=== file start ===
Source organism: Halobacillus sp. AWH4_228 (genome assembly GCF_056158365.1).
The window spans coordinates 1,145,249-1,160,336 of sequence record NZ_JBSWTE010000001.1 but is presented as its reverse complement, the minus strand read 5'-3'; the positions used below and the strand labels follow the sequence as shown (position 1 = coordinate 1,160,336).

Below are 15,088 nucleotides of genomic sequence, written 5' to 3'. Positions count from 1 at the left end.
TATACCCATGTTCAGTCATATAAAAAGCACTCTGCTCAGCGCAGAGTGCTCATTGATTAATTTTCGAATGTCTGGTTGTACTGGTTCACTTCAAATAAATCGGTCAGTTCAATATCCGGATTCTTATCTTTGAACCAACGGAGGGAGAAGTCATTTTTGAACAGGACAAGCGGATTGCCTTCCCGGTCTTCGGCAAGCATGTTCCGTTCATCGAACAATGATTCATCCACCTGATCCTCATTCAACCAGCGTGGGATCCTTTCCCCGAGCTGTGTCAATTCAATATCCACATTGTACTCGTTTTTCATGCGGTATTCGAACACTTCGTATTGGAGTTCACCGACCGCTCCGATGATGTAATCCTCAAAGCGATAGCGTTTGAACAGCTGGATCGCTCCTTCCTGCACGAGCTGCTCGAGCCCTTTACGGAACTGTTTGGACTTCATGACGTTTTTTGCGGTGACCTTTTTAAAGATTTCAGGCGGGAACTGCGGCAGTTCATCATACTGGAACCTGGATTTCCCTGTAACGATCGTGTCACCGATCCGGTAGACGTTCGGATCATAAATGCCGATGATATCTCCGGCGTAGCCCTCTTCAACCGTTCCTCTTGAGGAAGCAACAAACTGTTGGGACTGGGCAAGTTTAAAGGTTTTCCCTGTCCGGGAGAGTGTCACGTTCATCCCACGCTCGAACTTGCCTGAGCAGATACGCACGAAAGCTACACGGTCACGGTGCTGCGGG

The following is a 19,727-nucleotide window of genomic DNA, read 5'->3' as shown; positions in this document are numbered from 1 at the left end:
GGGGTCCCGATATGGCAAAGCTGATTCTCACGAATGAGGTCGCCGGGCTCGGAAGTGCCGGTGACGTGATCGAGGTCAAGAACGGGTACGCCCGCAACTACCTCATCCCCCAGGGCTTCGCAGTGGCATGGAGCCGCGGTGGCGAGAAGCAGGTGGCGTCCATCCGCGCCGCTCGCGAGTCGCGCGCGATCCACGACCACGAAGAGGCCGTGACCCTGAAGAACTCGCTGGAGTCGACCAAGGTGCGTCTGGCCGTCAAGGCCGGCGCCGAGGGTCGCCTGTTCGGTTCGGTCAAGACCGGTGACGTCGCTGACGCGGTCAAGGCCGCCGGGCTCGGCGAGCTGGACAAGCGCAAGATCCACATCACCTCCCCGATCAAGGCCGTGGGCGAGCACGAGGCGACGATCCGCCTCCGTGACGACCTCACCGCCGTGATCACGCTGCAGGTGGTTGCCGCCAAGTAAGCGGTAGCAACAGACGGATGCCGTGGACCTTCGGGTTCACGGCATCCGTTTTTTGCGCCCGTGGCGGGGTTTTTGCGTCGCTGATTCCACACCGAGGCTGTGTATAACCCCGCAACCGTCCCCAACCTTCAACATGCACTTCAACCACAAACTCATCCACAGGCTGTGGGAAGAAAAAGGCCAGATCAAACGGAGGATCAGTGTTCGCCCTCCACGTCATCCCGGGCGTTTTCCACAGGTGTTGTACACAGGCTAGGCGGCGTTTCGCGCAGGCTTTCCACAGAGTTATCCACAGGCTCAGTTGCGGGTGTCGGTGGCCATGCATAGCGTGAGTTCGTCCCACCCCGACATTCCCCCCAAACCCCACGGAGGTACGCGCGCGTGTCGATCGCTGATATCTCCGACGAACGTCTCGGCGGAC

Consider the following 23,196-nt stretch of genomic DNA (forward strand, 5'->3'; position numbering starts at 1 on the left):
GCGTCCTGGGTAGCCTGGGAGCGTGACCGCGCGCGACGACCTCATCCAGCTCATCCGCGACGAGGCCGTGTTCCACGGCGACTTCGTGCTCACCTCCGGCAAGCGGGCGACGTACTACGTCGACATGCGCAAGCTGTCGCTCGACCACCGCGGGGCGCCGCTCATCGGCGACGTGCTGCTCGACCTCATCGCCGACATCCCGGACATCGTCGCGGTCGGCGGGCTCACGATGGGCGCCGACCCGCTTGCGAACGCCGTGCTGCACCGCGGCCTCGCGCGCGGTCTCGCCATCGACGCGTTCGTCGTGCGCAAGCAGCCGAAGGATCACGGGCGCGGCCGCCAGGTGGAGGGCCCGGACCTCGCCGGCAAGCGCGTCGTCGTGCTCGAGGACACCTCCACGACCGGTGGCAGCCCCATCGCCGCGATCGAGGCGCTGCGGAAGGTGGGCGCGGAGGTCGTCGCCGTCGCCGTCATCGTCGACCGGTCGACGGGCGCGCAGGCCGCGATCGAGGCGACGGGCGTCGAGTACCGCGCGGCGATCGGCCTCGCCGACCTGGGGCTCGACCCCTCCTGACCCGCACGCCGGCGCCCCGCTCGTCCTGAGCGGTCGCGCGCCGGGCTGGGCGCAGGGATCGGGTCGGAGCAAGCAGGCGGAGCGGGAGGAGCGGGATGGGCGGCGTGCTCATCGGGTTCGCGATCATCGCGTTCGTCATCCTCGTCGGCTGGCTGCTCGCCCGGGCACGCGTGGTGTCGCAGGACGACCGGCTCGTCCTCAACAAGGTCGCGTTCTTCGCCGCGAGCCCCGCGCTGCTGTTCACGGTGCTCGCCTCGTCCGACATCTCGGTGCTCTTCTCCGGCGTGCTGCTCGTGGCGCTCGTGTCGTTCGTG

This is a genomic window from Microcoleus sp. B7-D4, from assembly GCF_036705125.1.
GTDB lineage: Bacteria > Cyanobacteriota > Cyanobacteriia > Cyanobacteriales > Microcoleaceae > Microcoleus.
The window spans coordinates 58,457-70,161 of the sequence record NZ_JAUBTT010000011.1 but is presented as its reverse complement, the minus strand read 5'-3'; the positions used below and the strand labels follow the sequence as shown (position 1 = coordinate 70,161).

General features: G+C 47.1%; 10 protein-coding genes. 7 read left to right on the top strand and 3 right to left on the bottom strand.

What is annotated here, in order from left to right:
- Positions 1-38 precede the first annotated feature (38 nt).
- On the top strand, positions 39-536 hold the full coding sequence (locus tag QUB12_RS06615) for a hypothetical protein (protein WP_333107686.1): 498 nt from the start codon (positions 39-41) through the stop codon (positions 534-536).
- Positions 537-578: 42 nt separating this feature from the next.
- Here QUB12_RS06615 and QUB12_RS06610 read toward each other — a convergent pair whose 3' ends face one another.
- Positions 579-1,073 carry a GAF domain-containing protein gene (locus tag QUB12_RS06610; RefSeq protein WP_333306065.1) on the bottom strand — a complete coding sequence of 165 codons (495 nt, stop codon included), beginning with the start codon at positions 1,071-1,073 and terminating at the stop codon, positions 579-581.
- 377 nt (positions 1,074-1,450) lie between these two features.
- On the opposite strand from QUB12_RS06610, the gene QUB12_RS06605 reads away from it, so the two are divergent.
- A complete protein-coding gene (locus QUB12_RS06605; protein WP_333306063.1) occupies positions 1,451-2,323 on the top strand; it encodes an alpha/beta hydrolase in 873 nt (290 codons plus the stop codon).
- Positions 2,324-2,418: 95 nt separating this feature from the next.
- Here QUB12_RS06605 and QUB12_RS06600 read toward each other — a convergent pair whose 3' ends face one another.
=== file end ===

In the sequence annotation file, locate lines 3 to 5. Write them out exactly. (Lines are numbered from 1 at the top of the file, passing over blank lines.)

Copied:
Below are 15,088 nucleotides of genomic sequence, written 5' to 3'. Positions count from 1 at the left end.
TATACCCATGTTCAGTCATATAAAAAGCACTCTGCTCAGCGCAGAGTGCTCATTGATTAATTTTCGAATGTCTGGTTGTACTGGTTCACTTCAAATAAATCGGTCAGTTCAATATCCGGATTCTTATCTTTGAACCAACGGAGGGAGAAGTCATTTTTGAACAGGACAAGCGGATTGCCTTCCCGGTCTTCGGCAAGCATGTTCCGTTCATCGAACAATGATTCATCCACCTGATCCTCATTCAACCAGCGTGGGATCCTTTCCCCGAGCTGTGTCAATTCAATATCCACATTGTACTCGTTTTTCATGCGGTATTCGAACACTTCGTATTGGAGTTCACCGACCGCTCCGATGATGTAATCCTCAAAGCGATAGCGTTTGAACAGCTGGATCGCTCCTTCCTGCACGAGCTGCTCGAGCCCTTTACGGAACTGTTTGGACTTCATGACGTTTTTTGCGGTGACCTTTTTAAAGATTTCAGGCGGGAACTGCGGCAGTTCATCATACTGGAACCTGGATTTCCCTGTAACGATCGTGTCACCGATCCGGTAGACGTTCGGATCATAAATGCCGATGATATCTCCGGCGTAGCCCTCTTCAACCGTTCCTCTTGAGGAAGCAACAAACTGTTGGGACTGGGCAAGTTTAAAGGTTTTCCCTGTCCGGGAGAGTGTCACGTTCATCCCACGCTCGAACTTGCCTGAGCAGATACGCACGAAAGCTACACGGTCACGGTGCTGCGGG

The following is a 19,727-nucleotide window of genomic DNA, read 5'->3' as shown; positions in this document are numbered from 1 at the left end: